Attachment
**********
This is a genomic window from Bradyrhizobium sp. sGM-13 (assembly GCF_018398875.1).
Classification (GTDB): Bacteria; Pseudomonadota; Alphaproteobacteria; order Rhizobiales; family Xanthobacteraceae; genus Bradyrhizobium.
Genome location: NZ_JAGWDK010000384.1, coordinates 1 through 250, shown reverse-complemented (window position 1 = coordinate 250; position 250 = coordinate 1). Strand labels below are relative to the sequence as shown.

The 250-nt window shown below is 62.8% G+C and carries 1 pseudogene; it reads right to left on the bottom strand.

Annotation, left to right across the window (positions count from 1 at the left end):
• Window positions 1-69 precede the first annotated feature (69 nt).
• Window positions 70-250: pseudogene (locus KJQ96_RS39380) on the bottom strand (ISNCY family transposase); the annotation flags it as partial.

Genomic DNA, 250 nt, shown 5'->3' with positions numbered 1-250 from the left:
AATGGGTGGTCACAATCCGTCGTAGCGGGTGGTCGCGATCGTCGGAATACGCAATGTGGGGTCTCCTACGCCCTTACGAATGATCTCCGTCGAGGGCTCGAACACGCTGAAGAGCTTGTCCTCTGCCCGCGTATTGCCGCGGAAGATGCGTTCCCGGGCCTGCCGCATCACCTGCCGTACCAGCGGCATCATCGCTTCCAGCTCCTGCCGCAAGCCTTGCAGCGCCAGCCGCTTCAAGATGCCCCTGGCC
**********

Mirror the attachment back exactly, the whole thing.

This is a genomic window from Bradyrhizobium sp. sGM-13 (assembly GCF_018398875.1).
Classification (GTDB): Bacteria; Pseudomonadota; Alphaproteobacteria; order Rhizobiales; family Xanthobacteraceae; genus Bradyrhizobium.
Genome location: NZ_JAGWDK010000384.1, coordinates 1 through 250, shown reverse-complemented (window position 1 = coordinate 250; position 250 = coordinate 1). Strand labels below are relative to the sequence as shown.

The 250-nt window shown below is 62.8% G+C and carries 1 pseudogene; it reads right to left on the bottom strand.

Annotation, left to right across the window (positions count from 1 at the left end):
• Window positions 1-69 precede the first annotated feature (69 nt).
• Window positions 70-250: pseudogene (locus KJQ96_RS39380) on the bottom strand (ISNCY family transposase); the annotation flags it as partial.

Genomic DNA, 250 nt, shown 5'->3' with positions numbered 1-250 from the left:
AATGGGTGGTCACAATCCGTCGTAGCGGGTGGTCGCGATCGTCGGAATACGCAATGTGGGGTCTCCTACGCCCTTACGAATGATCTCCGTCGAGGGCTCGAACACGCTGAAGAGCTTGTCCTCTGCCCGCGTATTGCCGCGGAAGATGCGTTCCCGGGCCTGCCGCATCACCTGCCGTACCAGCGGCATCATCGCTTCCAGCTCCTGCCGCAAGCCTTGCAGCGCCAGCCGCTTCAAGATGCCCCTGGCC